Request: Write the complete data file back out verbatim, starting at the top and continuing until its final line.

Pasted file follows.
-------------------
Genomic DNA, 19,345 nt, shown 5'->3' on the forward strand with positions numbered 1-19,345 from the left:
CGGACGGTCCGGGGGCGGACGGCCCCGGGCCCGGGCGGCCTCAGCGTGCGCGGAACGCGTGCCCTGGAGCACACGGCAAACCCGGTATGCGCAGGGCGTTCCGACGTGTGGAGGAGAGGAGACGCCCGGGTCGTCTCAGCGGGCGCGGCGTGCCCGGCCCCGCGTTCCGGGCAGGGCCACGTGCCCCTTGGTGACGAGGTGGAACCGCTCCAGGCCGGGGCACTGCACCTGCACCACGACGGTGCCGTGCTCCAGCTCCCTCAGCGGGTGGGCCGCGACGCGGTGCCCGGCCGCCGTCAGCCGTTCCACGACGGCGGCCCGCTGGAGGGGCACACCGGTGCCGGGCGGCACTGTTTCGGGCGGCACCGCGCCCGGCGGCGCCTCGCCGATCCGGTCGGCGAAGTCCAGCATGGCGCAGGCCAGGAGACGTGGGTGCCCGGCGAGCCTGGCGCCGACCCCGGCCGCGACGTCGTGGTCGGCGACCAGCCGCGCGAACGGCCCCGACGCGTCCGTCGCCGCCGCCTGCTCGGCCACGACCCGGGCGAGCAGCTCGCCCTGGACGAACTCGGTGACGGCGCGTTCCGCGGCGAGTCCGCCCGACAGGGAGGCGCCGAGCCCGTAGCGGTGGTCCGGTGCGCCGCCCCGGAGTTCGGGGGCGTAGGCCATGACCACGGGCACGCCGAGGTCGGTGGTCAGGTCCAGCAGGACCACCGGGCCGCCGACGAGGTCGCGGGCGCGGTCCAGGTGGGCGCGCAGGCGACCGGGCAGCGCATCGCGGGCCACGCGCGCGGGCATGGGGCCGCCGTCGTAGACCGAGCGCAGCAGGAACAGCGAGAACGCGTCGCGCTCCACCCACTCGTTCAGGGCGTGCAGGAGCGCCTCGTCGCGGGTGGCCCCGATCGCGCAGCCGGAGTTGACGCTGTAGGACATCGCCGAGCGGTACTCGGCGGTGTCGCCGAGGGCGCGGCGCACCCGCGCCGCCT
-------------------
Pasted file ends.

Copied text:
Genomic DNA, 19,345 nt, shown 5'->3' on the forward strand with positions numbered 1-19,345 from the left:
CGGACGGTCCGGGGGCGGACGGCCCCGGGCCCGGGCGGCCTCAGCGTGCGCGGAACGCGTGCCCTGGAGCACACGGCAAACCCGGTATGCGCAGGGCGTTCCGACGTGTGGAGGAGAGGAGACGCCCGGGTCGTCTCAGCGGGCGCGGCGTGCCCGGCCCCGCGTTCCGGGCAGGGCCACGTGCCCCTTGGTGACGAGGTGGAACCGCTCCAGGCCGGGGCACTGCACCTGCACCACGACGGTGCCGTGCTCCAGCTCCCTCAGCGGGTGGGCCGCGACGCGGTGCCCGGCCGCCGTCAGCCGTTCCACGACGGCGGCCCGCTGGAGGGGCACACCGGTGCCGGGCGGCACTGTTTCGGGCGGCACCGCGCCCGGCGGCGCCTCGCCGATCCGGTCGGCGAAGTCCAGCATGGCGCAGGCCAGGAGACGTGGGTGCCCGGCGAGCCTGGCGCCGACCCCGGCCGCGACGTCGTGGTCGGCGACCAGCCGCGCGAACGGCCCCGACGCGTCCGTCGCCGCCGCCTGCTCGGCCACGACCCGGGCGAGCAGCTCGCCCTGGACGAACTCGGTGACGGCGCGTTCCGCGGCGAGTCCGCCCGACAGGGAGGCGCCGAGCCCGTAGCGGTGGTCCGGTGCGCCGCCCCGGAGTTCGGGGGCGTAGGCCATGACCACGGGCACGCCGAGGTCGGTGGTCAGGTCCAGCAGGACCACCGGGCCGCCGACGAGGTCGCGGGCGCGGTCCAGGTGGGCGCGCAGGCGACCGGGCAGCGCATCGCGGGCCACGCGCGCGGGCATGGGGCCGCCGTCGTAGACCGAGCGCAGCAGGAACAGCGAGAACGCGTCGCGCTCCACCCACTCGTTCAGGGCGTGCAGGAGCGCCTCGTCGCGGGTGGCCCCGATCGCGCAGCCGGAGTTGACGCTGTAGGACATCGCCGAGCGGTACTCGGCGGTGTCGCCGAGGGCGCGGCGCACCCGCGCCGCCT